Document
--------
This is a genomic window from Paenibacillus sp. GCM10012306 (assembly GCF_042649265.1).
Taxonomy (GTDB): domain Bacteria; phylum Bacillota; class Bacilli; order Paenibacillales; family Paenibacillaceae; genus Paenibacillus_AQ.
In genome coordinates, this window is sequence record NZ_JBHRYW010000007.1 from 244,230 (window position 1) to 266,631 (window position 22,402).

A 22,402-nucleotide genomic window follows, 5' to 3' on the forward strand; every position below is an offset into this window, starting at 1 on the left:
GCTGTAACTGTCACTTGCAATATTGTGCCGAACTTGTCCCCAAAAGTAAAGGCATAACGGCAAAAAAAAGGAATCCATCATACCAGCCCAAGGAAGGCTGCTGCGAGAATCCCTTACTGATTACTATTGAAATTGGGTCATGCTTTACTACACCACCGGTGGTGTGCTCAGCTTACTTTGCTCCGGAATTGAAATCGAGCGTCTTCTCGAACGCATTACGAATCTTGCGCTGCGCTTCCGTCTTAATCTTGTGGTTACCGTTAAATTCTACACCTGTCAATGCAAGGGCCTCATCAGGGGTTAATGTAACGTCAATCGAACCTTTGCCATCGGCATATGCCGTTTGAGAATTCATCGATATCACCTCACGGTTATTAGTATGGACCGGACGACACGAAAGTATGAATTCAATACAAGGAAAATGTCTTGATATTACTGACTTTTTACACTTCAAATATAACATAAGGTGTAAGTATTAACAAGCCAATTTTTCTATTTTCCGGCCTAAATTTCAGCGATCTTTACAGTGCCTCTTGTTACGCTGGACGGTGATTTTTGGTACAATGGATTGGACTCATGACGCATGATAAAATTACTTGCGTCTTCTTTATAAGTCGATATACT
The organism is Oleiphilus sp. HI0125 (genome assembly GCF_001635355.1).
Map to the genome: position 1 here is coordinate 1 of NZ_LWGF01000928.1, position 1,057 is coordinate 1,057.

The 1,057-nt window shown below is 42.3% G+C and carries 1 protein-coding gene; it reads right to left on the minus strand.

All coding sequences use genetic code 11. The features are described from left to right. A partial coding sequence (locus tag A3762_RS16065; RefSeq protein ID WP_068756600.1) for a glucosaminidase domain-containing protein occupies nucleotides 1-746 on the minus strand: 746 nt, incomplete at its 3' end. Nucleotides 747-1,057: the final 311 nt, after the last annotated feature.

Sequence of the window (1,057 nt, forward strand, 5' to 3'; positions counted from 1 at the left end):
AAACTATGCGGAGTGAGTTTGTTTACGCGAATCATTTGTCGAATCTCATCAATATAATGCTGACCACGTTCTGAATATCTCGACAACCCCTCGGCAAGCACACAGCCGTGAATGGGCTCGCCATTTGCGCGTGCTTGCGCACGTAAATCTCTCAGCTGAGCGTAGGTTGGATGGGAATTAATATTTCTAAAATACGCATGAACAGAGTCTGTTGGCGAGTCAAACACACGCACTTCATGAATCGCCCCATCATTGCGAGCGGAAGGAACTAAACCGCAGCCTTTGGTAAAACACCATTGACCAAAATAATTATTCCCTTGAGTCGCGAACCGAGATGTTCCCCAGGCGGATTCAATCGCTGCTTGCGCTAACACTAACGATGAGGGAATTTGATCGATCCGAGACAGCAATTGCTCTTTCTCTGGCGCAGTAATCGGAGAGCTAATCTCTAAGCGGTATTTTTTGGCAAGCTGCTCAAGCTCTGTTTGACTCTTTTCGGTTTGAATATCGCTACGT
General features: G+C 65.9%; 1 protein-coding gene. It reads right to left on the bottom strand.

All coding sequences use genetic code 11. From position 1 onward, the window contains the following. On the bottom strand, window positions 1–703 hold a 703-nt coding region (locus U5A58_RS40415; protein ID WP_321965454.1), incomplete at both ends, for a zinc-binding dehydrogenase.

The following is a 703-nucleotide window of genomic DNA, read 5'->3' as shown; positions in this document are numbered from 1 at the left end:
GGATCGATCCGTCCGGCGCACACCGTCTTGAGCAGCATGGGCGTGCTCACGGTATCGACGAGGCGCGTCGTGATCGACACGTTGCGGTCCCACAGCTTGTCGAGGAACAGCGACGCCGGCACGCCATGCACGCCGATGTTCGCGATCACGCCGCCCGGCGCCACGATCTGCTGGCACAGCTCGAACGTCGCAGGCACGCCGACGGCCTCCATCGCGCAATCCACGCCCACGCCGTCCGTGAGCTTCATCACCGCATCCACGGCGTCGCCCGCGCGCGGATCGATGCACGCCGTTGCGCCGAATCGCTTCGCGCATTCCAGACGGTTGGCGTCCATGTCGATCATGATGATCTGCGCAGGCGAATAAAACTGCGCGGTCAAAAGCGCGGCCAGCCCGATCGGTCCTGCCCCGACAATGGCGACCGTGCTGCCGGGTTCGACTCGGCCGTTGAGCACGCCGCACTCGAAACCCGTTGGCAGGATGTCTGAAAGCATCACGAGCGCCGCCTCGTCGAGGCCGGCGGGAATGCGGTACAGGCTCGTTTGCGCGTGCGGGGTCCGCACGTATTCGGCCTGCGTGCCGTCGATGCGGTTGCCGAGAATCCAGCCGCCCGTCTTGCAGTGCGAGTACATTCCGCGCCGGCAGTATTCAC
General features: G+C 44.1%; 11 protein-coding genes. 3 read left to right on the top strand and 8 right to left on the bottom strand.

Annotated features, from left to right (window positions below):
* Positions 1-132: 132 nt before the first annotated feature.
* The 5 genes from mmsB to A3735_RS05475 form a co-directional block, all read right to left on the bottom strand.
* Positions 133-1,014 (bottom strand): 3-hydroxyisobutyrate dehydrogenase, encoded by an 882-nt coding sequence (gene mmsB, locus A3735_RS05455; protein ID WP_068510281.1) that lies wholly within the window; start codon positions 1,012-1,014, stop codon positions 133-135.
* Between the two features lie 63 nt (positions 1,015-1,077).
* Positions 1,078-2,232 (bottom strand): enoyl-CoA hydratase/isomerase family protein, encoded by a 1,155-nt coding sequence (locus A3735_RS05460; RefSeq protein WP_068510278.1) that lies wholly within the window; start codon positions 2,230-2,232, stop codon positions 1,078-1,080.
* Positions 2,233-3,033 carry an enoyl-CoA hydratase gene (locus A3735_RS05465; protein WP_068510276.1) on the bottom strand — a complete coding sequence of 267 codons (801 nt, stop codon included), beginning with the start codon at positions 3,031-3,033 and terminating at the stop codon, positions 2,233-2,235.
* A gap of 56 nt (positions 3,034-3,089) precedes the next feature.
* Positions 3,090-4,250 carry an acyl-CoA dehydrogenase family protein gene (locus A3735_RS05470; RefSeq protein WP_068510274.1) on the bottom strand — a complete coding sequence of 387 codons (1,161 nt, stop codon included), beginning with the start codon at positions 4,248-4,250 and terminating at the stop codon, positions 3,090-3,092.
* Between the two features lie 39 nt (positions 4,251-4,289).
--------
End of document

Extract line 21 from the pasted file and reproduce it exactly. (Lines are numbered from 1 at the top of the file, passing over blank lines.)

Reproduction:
* Between the two features lie 63 nt (positions 1,015-1,077).